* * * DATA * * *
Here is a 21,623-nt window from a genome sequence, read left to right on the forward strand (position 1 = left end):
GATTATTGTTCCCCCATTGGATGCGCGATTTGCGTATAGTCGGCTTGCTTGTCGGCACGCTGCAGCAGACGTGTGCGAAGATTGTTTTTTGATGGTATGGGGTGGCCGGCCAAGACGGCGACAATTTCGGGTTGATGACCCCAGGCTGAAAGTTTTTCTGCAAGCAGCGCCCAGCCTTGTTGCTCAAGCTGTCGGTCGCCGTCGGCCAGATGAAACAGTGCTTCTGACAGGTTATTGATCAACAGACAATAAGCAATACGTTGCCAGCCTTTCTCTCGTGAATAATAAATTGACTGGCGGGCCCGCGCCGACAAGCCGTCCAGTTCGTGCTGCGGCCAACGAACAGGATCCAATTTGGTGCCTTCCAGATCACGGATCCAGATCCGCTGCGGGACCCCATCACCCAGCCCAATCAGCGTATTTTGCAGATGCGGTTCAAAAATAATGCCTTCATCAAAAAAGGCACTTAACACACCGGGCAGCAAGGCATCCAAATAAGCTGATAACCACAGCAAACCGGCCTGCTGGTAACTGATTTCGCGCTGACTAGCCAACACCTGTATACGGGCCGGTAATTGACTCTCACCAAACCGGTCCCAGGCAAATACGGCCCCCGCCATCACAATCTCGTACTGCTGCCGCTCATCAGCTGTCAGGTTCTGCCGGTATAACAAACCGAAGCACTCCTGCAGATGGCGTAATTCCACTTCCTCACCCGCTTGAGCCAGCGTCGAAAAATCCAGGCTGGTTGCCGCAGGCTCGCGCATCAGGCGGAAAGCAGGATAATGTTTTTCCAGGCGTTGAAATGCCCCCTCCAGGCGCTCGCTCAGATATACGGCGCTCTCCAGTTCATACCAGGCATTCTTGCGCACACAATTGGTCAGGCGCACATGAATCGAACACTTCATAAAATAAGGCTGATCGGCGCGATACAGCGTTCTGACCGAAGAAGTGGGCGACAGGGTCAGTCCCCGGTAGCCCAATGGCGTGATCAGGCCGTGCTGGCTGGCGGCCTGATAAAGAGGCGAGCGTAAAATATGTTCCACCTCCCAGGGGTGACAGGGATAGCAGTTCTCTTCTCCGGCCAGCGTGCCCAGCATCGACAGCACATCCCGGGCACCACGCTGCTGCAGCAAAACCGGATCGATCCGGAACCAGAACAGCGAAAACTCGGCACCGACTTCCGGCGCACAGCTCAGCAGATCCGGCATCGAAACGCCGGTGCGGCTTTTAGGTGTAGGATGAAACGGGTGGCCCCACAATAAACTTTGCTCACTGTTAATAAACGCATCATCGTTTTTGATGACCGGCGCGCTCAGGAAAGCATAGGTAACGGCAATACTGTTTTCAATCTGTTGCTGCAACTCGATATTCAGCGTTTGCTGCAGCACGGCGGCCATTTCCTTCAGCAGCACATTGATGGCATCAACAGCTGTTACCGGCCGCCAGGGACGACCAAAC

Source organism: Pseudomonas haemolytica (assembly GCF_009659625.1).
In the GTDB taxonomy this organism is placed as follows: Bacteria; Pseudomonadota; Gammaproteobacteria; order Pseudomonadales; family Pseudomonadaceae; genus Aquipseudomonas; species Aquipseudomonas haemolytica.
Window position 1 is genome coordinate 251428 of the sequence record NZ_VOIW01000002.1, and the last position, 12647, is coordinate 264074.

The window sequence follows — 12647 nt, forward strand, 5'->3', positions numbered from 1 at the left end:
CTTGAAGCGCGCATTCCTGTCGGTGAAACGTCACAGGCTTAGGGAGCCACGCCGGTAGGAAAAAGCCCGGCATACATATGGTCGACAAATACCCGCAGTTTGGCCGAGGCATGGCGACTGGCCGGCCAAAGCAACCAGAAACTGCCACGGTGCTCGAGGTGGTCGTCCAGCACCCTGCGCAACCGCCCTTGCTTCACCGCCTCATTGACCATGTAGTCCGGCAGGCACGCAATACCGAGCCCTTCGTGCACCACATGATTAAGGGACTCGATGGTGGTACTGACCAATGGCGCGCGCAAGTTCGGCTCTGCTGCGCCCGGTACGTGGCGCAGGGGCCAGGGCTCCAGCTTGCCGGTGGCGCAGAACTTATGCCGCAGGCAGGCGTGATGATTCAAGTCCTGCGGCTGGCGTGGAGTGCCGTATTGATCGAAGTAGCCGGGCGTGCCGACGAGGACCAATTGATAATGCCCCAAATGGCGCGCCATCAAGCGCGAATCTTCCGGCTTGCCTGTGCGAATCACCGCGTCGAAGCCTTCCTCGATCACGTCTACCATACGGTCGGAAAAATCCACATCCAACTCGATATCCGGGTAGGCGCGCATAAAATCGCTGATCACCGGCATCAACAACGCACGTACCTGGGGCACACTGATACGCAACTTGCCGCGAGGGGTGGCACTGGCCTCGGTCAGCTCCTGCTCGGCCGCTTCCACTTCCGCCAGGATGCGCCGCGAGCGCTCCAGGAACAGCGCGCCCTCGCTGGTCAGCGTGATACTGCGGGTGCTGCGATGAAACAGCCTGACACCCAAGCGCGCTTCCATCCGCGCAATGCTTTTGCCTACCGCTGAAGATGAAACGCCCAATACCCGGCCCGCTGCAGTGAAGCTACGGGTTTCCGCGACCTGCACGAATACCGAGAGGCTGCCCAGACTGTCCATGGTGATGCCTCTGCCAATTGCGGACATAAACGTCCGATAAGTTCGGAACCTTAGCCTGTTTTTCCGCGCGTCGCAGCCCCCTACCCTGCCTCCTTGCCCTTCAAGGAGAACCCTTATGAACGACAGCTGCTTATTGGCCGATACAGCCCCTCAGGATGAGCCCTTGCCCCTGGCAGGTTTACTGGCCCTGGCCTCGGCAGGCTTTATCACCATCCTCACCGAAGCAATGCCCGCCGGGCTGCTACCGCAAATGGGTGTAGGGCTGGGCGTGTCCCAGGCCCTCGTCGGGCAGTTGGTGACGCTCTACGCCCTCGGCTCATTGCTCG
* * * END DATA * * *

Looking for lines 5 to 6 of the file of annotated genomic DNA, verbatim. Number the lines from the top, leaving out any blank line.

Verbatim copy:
Window position 1 is genome coordinate 251428 of the sequence record NZ_VOIW01000002.1, and the last position, 12647, is coordinate 264074.

The window sequence follows — 12647 nt, forward strand, 5'->3', positions numbered from 1 at the left end: